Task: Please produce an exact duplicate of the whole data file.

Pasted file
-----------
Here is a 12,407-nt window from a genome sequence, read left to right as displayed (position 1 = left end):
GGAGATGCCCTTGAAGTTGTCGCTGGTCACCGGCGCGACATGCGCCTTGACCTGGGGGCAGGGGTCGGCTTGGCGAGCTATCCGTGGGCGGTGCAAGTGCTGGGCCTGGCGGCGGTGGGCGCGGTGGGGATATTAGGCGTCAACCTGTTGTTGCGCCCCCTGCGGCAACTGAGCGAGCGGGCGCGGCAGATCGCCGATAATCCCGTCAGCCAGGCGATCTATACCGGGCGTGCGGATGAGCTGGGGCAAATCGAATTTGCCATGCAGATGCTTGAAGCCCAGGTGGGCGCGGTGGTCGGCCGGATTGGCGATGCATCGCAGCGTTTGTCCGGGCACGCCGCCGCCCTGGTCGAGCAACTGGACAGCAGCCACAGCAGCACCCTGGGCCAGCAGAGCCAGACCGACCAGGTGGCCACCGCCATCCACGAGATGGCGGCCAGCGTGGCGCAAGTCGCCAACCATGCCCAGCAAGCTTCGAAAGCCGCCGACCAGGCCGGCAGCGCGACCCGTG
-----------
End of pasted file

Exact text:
Here is a 12,407-nt window from a genome sequence, read left to right as displayed (position 1 = left end):
GGAGATGCCCTTGAAGTTGTCGCTGGTCACCGGCGCGACATGCGCCTTGACCTGGGGGCAGGGGTCGGCTTGGCGAGCTATCCGTGGGCGGTGCAAGTGCTGGGCCTGGCGGCGGTGGGCGCGGTGGGGATATTAGGCGTCAACCTGTTGTTGCGCCCCCTGCGGCAACTGAGCGAGCGGGCGCGGCAGATCGCCGATAATCCCGTCAGCCAGGCGATCTATACCGGGCGTGCGGATGAGCTGGGGCAAATCGAATTTGCCATGCAGATGCTTGAAGCCCAGGTGGGCGCGGTGGTCGGCCGGATTGGCGATGCATCGCAGCGTTTGTCCGGGCACGCCGCCGCCCTGGTCGAGCAACTGGACAGCAGCCACAGCAGCACCCTGGGCCAGCAGAGCCAGACCGACCAGGTGGCCACCGCCATCCACGAGATGGCGGCCAGCGTGGCGCAAGTCGCCAACCATGCCCAGCAAGCTTCGAAAGCCGCCGACCAGGCCGGCAGCGCGACCCGTG